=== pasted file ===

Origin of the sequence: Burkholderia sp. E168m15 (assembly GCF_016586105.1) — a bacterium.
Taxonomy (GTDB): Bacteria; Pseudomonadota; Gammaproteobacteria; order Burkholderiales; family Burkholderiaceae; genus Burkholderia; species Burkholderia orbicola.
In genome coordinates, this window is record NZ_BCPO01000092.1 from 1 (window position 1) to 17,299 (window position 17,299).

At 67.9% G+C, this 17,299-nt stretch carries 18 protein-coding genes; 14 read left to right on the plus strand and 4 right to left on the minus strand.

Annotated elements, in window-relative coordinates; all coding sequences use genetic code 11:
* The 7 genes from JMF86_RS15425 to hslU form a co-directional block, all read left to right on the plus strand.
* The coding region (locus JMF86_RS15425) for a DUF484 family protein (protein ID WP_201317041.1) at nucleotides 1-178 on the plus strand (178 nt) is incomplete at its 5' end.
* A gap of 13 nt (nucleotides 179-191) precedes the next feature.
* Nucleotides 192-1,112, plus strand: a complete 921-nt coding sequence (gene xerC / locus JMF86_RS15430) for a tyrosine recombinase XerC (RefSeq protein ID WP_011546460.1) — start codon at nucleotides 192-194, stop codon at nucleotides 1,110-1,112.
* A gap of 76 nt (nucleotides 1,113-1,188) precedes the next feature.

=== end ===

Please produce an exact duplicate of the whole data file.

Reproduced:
Origin of the sequence: Burkholderia sp. E168m15 (assembly GCF_016586105.1) — a bacterium.
Taxonomy (GTDB): Bacteria; Pseudomonadota; Gammaproteobacteria; order Burkholderiales; family Burkholderiaceae; genus Burkholderia; species Burkholderia orbicola.
In genome coordinates, this window is record NZ_BCPO01000092.1 from 1 (window position 1) to 17,299 (window position 17,299).

At 67.9% G+C, this 17,299-nt stretch carries 18 protein-coding genes; 14 read left to right on the plus strand and 4 right to left on the minus strand.

Annotated elements, in window-relative coordinates; all coding sequences use genetic code 11:
* The 7 genes from JMF86_RS15425 to hslU form a co-directional block, all read left to right on the plus strand.
* The coding region (locus JMF86_RS15425) for a DUF484 family protein (protein ID WP_201317041.1) at nucleotides 1-178 on the plus strand (178 nt) is incomplete at its 5' end.
* A gap of 13 nt (nucleotides 179-191) precedes the next feature.
* Nucleotides 192-1,112, plus strand: a complete 921-nt coding sequence (gene xerC / locus JMF86_RS15430) for a tyrosine recombinase XerC (RefSeq protein ID WP_011546460.1) — start codon at nucleotides 192-194, stop codon at nucleotides 1,110-1,112.
* A gap of 76 nt (nucleotides 1,113-1,188) precedes the next feature.